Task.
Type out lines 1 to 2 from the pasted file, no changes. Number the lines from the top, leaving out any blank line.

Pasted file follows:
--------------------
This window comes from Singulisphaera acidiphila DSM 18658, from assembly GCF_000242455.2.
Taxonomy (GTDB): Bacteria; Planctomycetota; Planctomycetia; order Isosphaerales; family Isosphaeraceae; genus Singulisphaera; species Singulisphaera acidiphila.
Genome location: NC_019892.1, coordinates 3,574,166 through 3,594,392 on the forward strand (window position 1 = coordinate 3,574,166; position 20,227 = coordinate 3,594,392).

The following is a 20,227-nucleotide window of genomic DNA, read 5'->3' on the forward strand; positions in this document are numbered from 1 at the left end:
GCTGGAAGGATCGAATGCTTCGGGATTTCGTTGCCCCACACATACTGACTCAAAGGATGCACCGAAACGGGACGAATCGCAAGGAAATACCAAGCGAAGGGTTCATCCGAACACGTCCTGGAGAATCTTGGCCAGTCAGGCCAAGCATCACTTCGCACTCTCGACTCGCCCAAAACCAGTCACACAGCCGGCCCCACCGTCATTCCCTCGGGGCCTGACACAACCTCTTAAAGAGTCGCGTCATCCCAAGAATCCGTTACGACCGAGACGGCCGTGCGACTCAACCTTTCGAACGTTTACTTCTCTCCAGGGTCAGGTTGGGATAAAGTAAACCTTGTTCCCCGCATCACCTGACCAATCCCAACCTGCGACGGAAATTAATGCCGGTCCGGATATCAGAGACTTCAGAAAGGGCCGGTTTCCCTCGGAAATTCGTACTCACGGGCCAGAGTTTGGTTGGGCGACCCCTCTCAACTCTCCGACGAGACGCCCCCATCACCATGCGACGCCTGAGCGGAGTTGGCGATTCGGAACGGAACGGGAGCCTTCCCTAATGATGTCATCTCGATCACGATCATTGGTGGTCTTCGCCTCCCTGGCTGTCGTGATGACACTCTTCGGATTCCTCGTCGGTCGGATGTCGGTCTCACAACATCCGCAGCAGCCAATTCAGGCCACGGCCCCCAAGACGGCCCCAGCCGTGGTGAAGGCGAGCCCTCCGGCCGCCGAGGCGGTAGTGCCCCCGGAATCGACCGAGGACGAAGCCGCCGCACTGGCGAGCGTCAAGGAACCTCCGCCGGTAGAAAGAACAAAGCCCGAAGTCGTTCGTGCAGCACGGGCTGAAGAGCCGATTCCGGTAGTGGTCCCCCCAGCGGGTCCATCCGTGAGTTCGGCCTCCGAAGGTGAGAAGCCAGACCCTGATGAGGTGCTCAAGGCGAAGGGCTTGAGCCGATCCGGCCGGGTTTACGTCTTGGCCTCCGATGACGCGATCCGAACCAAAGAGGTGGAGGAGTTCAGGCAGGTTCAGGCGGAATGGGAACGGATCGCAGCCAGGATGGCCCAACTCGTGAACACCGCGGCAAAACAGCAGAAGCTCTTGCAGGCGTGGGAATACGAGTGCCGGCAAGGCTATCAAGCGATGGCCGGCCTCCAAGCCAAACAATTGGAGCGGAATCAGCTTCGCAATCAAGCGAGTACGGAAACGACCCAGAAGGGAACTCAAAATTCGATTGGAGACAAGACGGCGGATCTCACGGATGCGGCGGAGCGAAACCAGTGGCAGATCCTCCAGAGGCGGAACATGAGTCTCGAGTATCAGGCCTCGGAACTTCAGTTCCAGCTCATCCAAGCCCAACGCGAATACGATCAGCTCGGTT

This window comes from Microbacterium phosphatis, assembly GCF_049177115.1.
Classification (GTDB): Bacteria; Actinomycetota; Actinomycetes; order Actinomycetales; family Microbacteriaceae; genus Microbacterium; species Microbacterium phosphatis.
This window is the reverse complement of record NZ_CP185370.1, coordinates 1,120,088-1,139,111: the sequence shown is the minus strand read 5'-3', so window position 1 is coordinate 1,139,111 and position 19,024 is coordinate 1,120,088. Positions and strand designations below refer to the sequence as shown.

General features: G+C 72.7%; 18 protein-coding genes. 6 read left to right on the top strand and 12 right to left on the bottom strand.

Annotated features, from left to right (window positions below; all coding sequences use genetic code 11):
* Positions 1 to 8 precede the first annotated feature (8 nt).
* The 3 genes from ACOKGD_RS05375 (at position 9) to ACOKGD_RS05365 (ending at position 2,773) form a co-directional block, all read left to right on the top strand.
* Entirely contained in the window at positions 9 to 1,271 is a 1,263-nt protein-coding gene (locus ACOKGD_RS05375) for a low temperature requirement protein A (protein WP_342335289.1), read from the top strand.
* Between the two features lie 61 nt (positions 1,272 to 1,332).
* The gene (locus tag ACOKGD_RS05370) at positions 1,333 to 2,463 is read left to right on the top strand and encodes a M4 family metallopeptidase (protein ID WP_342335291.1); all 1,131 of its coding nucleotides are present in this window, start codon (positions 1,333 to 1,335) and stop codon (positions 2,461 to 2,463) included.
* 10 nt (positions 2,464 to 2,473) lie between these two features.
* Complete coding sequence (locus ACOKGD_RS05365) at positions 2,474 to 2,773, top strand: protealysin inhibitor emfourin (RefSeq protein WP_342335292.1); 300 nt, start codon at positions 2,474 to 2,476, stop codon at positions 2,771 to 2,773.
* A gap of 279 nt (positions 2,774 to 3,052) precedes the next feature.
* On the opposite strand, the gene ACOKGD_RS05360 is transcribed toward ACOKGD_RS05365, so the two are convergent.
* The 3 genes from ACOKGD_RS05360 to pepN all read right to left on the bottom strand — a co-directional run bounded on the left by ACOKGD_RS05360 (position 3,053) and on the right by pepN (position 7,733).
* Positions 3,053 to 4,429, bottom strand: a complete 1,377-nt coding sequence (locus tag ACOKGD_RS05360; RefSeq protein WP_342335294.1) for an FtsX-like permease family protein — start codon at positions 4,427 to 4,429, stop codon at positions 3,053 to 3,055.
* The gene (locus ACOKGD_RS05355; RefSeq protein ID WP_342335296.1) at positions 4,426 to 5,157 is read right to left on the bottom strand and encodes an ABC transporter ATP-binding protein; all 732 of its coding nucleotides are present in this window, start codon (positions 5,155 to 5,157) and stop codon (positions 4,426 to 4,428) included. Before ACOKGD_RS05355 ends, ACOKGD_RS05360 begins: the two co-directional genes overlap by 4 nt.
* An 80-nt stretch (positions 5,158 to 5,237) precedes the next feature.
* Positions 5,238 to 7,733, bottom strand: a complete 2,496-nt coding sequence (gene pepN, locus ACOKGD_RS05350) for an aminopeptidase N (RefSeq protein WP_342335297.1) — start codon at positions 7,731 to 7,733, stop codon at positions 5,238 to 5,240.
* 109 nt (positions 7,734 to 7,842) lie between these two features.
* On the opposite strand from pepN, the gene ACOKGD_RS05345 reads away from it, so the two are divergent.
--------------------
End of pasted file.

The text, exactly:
This window comes from Singulisphaera acidiphila DSM 18658, from assembly GCF_000242455.2.
Taxonomy (GTDB): Bacteria; Planctomycetota; Planctomycetia; order Isosphaerales; family Isosphaeraceae; genus Singulisphaera; species Singulisphaera acidiphila.